tested there were from room-temperature starters. Anyway, I have seen
dough rise in my 5C refrigerator before. Commercial yeast can
certainly do it, slowly.

"Matadero Creek Bakery" - hmmm..... try googling it.


Yeah, that's a little odd, but I know[1] this guy from the home
brewing scene, which is how I stumbled upon his baking page. He seems
to know his stuff when it comes to brewing. Whether or not he knows
sourdough remains to be seen. It is an easy enough experiment to try,
but I'm certainly not throwing out my room temperature starter any
time soon.

[1] "Know" in the sense of having seen posts from and references to
him in Internetland. Never actually met or interacted with him.

--
Randall
  #4 (permalink)  
Old 21-09-2007, 02:21 AM posted to rec.food.sourdough
Sam
external usenet poster
 
Posts: 218
Default Refrigerator Sourdough

Randall Nortman wrote:
[..]
I think the idea is you would get different strains. The strains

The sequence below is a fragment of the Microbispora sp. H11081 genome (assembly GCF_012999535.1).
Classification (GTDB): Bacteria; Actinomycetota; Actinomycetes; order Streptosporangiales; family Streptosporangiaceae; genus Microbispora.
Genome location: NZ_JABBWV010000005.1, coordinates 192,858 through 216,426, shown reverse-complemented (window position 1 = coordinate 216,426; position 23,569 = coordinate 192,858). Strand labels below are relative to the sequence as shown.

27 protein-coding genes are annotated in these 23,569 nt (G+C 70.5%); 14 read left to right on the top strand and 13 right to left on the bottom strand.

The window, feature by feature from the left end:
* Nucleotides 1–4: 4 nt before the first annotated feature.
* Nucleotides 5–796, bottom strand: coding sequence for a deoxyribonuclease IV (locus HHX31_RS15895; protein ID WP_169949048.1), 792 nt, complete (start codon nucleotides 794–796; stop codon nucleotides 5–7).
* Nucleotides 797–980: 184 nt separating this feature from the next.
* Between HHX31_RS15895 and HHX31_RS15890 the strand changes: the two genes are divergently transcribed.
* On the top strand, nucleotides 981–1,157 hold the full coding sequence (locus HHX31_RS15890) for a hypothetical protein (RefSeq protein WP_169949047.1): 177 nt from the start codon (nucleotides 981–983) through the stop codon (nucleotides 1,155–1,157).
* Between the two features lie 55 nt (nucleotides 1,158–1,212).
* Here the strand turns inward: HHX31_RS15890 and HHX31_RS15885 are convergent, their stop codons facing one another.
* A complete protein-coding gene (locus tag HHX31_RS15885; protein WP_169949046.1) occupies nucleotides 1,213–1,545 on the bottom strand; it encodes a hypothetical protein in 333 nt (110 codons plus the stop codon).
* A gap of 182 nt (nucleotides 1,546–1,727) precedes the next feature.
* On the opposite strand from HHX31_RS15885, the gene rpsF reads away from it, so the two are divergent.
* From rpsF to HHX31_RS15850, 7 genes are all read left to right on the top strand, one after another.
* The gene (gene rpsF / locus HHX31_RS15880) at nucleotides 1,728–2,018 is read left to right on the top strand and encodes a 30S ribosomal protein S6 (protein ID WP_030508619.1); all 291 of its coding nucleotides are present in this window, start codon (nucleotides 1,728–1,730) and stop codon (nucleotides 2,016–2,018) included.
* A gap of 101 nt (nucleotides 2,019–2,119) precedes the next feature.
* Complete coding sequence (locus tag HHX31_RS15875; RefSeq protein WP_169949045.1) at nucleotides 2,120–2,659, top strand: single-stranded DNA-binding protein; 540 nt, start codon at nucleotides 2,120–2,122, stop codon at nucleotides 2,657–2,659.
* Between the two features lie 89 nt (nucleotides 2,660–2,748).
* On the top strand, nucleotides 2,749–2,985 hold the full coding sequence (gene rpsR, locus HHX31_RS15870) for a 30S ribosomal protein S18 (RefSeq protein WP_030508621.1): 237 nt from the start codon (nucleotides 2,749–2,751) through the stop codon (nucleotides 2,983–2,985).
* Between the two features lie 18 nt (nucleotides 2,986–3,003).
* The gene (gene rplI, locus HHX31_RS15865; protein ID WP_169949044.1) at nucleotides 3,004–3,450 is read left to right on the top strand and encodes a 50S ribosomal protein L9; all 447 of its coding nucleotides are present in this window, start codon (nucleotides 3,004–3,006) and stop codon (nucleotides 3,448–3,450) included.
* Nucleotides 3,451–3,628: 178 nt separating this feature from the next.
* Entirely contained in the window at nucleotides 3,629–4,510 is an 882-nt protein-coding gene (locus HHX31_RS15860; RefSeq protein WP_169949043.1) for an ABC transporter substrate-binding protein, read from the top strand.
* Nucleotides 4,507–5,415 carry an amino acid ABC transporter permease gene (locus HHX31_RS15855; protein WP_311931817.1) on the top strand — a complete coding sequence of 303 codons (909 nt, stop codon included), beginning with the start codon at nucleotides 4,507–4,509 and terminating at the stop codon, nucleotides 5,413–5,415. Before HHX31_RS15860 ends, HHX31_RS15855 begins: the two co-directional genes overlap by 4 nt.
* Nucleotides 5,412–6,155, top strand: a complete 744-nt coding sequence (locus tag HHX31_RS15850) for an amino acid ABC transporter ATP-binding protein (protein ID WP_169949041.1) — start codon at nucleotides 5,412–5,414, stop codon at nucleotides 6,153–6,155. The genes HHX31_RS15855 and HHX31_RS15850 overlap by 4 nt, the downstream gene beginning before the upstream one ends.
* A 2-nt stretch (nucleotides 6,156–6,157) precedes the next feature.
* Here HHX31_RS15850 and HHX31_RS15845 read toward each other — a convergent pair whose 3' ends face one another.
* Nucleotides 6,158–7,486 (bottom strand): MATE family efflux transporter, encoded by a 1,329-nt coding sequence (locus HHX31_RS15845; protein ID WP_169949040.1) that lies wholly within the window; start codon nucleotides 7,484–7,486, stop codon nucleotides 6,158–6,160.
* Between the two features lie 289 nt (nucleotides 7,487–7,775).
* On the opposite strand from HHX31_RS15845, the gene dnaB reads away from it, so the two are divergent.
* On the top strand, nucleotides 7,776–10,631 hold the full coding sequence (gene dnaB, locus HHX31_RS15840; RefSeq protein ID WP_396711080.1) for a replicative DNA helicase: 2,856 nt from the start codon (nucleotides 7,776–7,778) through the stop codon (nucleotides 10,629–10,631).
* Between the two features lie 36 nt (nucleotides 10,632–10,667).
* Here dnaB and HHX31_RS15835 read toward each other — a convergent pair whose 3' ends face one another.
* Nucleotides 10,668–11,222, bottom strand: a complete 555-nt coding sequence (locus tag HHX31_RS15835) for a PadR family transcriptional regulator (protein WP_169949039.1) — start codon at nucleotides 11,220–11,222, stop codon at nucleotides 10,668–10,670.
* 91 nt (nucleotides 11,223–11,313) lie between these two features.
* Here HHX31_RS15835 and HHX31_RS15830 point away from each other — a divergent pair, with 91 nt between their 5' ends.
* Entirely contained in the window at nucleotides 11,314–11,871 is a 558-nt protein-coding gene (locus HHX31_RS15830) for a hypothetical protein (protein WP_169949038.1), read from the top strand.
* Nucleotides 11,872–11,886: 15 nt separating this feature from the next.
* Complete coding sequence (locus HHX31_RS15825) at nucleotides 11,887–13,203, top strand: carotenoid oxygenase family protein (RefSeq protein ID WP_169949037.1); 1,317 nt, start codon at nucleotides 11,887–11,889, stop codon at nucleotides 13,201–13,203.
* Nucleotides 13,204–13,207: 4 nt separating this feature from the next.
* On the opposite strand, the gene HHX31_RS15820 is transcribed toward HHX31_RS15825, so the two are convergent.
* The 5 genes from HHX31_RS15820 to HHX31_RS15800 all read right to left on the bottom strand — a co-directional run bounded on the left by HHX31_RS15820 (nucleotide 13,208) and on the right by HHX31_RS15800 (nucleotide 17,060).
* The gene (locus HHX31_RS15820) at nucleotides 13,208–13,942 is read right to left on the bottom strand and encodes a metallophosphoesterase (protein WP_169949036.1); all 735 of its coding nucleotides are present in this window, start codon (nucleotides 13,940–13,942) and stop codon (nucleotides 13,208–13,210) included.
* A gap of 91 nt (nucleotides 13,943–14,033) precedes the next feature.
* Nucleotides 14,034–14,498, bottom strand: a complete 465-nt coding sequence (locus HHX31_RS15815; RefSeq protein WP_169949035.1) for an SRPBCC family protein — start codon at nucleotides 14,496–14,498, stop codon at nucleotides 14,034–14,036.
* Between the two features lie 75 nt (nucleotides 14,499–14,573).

tested there were from room-temperature starters. Anyway, I have seen
dough rise in my 5C refrigerator before.

Sure - me too. But have you considered how long it takes for the inner
part of your dough to cool down? In particular if there are gas bubbles
providing some kind of insulation from the outside cold and the critters
creating some heat when working? Also - if there is some gas dissolved
in the dough and it cools, the gas may get free, with the gluten getting
stiffer on the outside when cooled holding gas better you may get good
rises when doing that even if the critters are going to sleep slowly.

You may get different strains - but which one's. Certainly not the
regular SD critters making good bread and for sure not high performing
with high germ counts. Around freezing, water based life goes to sleep
and gets ready to change into hibernating forms to survive.

There are the other kind of "starters" around, social sugar addicts with
names like Henry or whatever, to be fed and shared.

This whole project looks retarded (in a sense of great delay) - maybe
one gets special taste out of it? I doubt it though that one can get
anything out of this which cannot be gotten with room temperature
environment and keeping a job.
Commercial yeast can